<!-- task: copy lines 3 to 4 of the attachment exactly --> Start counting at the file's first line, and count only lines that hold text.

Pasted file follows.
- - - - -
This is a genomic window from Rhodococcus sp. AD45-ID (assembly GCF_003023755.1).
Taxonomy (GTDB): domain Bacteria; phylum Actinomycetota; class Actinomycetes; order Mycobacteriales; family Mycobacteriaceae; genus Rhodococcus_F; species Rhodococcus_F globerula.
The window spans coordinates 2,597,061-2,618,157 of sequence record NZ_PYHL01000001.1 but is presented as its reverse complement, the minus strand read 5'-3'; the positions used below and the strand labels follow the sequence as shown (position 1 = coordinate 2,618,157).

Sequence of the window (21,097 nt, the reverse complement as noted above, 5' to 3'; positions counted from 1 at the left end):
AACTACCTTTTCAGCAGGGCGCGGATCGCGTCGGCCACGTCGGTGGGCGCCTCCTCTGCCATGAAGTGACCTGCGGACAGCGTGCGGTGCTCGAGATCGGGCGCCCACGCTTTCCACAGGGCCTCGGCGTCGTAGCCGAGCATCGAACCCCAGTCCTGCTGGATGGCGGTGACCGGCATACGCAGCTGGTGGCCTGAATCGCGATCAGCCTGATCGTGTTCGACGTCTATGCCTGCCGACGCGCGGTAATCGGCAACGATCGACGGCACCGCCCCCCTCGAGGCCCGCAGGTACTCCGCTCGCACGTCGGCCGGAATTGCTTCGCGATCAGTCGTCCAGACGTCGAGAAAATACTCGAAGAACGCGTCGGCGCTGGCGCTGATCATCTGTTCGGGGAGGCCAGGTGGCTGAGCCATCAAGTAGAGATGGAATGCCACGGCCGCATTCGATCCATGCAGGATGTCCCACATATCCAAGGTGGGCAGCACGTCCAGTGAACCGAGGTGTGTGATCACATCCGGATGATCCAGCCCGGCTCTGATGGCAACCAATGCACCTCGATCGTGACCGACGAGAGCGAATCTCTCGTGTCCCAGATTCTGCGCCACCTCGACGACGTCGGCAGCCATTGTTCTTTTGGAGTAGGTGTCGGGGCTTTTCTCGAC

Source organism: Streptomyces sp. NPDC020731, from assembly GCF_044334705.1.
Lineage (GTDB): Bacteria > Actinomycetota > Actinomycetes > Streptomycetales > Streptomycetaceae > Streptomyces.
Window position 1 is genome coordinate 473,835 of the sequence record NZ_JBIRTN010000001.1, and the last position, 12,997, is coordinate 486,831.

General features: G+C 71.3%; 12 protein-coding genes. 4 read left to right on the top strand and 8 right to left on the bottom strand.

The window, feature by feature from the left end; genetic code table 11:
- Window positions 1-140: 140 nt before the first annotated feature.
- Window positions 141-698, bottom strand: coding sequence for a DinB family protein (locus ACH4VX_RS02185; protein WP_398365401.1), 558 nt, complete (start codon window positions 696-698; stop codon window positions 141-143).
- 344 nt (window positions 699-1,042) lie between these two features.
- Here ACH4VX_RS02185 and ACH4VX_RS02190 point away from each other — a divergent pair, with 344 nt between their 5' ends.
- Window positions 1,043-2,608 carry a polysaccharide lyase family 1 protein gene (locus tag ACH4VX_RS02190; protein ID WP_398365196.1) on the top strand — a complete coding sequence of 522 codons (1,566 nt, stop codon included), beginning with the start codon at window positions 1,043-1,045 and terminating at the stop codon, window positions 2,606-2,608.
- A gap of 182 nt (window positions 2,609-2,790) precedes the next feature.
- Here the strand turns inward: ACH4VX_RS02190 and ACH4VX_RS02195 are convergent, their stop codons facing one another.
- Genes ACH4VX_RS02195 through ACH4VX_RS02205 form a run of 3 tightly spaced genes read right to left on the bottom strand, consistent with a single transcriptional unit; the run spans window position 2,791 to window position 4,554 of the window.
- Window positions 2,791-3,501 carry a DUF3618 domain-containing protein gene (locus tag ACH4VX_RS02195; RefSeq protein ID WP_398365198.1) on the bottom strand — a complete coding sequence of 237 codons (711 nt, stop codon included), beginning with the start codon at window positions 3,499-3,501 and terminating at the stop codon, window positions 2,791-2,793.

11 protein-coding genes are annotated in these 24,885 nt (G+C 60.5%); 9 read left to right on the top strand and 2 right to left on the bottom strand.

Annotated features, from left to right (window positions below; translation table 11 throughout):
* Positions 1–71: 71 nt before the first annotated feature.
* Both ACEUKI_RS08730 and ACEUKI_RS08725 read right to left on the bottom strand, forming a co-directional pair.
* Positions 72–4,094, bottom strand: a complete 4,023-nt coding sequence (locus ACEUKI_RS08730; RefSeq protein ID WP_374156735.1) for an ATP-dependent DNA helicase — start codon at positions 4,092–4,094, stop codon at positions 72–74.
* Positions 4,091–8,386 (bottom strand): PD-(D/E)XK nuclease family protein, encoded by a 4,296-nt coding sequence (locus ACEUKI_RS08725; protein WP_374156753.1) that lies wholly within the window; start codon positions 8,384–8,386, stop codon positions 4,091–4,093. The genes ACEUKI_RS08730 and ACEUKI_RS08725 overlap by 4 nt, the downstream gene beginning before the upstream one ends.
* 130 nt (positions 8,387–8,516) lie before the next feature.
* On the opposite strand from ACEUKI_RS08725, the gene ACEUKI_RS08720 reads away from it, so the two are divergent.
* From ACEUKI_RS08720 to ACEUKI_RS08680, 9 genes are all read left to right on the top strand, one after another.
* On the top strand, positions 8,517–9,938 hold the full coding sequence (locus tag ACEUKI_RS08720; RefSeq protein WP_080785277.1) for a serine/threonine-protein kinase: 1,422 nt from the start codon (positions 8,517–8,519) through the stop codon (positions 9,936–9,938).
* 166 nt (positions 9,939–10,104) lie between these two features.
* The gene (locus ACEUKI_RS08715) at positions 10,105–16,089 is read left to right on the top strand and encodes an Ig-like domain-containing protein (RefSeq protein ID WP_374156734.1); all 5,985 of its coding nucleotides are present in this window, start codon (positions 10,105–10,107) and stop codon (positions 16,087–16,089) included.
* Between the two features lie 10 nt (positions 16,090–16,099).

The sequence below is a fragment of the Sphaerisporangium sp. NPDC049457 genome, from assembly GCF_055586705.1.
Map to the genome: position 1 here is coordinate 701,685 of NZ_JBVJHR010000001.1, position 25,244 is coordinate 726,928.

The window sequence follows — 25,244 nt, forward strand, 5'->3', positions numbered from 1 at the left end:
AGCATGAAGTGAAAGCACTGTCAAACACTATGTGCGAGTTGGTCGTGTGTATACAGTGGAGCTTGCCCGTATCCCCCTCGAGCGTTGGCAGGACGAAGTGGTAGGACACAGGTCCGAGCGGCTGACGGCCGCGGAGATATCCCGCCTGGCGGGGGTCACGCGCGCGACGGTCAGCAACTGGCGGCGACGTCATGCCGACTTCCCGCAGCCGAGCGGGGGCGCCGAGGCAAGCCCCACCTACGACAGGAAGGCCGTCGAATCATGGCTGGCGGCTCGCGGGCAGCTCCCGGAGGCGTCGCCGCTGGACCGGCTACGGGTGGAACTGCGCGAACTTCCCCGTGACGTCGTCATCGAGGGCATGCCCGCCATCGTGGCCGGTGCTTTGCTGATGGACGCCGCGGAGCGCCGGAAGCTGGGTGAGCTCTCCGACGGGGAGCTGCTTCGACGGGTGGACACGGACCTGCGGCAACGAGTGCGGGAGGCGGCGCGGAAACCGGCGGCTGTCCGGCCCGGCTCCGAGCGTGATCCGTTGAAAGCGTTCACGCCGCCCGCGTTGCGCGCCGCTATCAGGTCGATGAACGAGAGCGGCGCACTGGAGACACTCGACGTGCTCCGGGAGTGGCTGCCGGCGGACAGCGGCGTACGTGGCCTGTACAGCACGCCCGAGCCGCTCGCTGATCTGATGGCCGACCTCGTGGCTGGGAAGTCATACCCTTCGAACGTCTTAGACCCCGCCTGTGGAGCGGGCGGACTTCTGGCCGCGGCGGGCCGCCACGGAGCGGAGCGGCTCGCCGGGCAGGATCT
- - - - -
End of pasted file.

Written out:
The window spans coordinates 2,597,061-2,618,157 of sequence record NZ_PYHL01000001.1 but is presented as its reverse complement, the minus strand read 5'-3'; the positions used below and the strand labels follow the sequence as shown (position 1 = coordinate 2,618,157).

Sequence of the window (21,097 nt, the reverse complement as noted above, 5' to 3'; positions counted from 1 at the left end):